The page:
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Evidence Act 1950 [Act 56]

139 Cross-examination of person called to produce a document

A person summoned to produce a document does not become a witness by the mere fact that he produces it, and may not be crossexamined unless and until he is called as a witness.

140 Witnesses to character

Witnesses to character may be cross-examined and re-examined.

141 Leading questions

Any question suggesting the answer which the person putting it wishes or expects to receive or suggesting disputed facts as to which the witness is to testify, is called a leading question.

142 When leading questions may not be asked

(1) Leading questions may not, if objected to by the adverse party, be asked in an examination-in-chief or in a re-examination, except with the permission of the court.

(2) The court shall permit leading questions as to matters which are introductory or undisputed, or which have in its opinion been already sufficiently proved.

143 When leading questions may be asked

(1) Leading questions may be asked in cross-examination, subject to the following qualifications:

(a) the question may not put into the mouth of the witness the very words which he is to echo back again; and

(b) the question may not assume that facts have been proved which have not been proved, or that particular answers have been given contrary to the fact.


(2) The court, in its discretion, may prohibit leading questions from being put to a witness who shows a strong interest or bias in favour of the cross-examining party.

144 Evidence as to matters in writing

Any witness may be asked whilst under examination whether any contract, grant or other disposition of property as to which he is giving evidence was not contained in a document, and if he says that it was, or if he is about to make any statement as to the contents of any document which in the opinion of the court ought to be produced, the adverse party may object to the evidence being given until the document is produced or until facts have been proved which entitle the party who called the witness to give secondary evidence of it.

Explanation-A witness may give oral evidence of statements made by other persons about the contents of documents if the statements are in themselves relevant facts.

ILLUSTRATION

The question is whether A assaulted B.

C deposes that he heard A say to D: "B wrote a letter accusing me of theft and I will be revenged on him." The statement is relevant as showing A's motive for the assault and evidence may be given of it though no other evidence is given about the letter.

145 Cross-examination as to previous statements in writing

(1) A witness may be cross-examined as to previous statements made by him in writing or reduced into writing, and relevant to matters in question in the suit or proceeding in which he is cross-examined, without the writing being shown to him or being proved; but if it is intended to contradict him by the writing, his attention must, before the writing can be proved, be called to those parts of it which are to be used for the purpose of contradicting him.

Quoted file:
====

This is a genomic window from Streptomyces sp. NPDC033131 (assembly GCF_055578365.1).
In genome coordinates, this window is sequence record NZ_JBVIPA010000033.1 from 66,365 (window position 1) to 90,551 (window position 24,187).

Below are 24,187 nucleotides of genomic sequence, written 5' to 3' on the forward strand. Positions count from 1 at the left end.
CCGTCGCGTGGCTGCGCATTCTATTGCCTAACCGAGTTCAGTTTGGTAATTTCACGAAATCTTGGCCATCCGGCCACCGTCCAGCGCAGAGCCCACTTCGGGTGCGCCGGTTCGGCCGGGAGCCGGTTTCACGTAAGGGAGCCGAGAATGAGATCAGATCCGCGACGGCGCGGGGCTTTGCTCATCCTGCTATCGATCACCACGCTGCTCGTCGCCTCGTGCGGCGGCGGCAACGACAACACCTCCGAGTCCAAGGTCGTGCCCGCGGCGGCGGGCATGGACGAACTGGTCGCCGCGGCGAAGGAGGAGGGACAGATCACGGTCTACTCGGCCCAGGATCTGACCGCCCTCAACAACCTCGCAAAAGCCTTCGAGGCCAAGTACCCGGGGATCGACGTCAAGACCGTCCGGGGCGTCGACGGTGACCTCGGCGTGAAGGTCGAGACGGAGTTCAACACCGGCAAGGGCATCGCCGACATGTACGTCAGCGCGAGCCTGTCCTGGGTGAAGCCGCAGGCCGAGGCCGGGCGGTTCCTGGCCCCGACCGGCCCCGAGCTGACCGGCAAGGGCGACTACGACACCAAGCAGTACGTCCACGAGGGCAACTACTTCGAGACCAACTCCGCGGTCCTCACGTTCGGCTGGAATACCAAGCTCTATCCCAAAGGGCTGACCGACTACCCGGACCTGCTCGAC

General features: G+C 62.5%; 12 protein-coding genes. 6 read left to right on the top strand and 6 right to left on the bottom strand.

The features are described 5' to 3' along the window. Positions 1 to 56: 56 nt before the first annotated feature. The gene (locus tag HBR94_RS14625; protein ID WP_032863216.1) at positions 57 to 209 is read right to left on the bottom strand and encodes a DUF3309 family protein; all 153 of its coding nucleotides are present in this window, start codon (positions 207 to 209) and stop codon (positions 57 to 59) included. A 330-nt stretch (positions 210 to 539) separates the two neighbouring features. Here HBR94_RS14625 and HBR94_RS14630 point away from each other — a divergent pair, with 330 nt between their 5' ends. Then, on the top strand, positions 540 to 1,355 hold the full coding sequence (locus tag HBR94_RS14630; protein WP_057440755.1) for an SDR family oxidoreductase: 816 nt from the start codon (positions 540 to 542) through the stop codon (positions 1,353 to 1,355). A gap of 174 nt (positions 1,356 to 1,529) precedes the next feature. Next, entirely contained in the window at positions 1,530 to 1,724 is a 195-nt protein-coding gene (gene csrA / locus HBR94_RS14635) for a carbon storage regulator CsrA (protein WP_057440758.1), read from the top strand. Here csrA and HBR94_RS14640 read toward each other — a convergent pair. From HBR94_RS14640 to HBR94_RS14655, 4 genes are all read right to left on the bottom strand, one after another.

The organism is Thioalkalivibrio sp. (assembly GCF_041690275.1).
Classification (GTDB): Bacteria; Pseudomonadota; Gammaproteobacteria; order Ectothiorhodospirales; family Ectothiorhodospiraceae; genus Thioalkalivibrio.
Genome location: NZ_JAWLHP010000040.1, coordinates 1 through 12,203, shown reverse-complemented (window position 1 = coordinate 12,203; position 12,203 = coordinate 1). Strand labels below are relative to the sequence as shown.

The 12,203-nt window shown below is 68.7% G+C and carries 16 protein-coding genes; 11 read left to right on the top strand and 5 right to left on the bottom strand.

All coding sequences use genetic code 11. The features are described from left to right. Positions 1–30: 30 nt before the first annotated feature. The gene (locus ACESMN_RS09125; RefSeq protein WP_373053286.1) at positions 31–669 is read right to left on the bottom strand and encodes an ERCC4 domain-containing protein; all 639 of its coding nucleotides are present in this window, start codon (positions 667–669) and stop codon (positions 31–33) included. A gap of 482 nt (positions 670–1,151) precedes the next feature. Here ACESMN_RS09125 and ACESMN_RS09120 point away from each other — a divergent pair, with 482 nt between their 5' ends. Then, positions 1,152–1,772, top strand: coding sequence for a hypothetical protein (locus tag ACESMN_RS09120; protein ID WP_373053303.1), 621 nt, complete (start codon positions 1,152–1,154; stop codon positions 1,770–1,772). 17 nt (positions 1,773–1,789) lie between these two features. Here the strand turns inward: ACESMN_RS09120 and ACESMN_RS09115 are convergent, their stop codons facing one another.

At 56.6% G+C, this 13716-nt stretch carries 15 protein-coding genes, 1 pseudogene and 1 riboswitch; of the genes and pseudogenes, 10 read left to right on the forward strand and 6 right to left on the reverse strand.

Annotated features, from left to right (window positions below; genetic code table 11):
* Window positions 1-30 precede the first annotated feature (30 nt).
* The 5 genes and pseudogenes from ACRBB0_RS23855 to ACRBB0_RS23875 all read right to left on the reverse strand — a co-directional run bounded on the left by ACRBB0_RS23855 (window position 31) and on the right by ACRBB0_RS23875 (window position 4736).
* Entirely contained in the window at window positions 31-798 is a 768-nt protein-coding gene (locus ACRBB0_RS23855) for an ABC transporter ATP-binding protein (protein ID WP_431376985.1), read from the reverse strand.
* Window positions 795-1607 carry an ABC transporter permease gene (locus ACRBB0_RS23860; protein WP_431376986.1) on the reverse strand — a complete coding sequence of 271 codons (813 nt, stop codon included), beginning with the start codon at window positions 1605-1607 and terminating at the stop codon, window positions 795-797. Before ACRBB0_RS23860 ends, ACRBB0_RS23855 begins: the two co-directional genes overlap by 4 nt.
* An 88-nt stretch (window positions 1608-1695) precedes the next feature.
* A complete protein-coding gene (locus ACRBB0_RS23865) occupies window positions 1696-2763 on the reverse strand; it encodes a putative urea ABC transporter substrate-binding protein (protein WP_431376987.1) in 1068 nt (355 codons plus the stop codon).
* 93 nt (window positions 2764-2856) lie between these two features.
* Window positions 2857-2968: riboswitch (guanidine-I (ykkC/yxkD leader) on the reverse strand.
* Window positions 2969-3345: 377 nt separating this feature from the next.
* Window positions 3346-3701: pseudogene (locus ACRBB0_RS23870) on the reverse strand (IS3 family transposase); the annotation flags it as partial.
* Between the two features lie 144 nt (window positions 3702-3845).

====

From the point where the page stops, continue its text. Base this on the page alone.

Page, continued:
(2) If a witness, upon cross-examination as to a previous oral statement made by him relevant to matters in question in the suit or proceeding in which he is cross-examined and inconsistent with his present testimony, does not distinctly admit that he made such statement, proof may be given that he did in fact make it; but before proof can be given, the circumstances of the supposed statement, sufficient to designate the particular occasion, shall be mentioned to the witness, and he shall be asked whether or not he made such statement.

146 Questions lawful in cross-examination

When a witness may be cross-examined, he may, in addition to the questions hereinbefore referred to, be asked any questions which tend-

(a) to test his accuracy, veracity or credibility;

(b) to discover who he is and what is his position in life; or

(c) to shake his credit by injuring his character, although the answer to such questions might tend directly or indirectly to criminate him, or might expose or tend directly or indirectly to expose him to a penalty or forfeiture.

146A Restrictions on evidence at trials for rape

Notwithstanding anything in this Act, in proceedings in respect of the offence of rape, no evidence and no question in crossexamination shall be adduced or asked, by or on behalf of the accused, concerning the sexual activity of the complainant with any person other than the accused unless-

(a) it is evidence that rebuts, or a question which tends to rebut, evidence of the complainant's sexual activity or absence thereof that was previously adduced by the prosecution;

(b) it is evidence of, or a question on, specific instances of the complainant's sexual activity tending to establish the identity of the person who had sexual contact with the complainant on the occasion set out in the charge; or

(c) it is evidence of, or a question on, sexual activity that took place on the same occasion as the sexual activity that forms the subject matter of the charge, where that evidence or question relates to the consent that the accused alleges he believed was given by the complainant.

147 When witness to be compelled to answer

If any such question relates to a matter relevant to the suit or proceeding, section 132 shall apply thereto.


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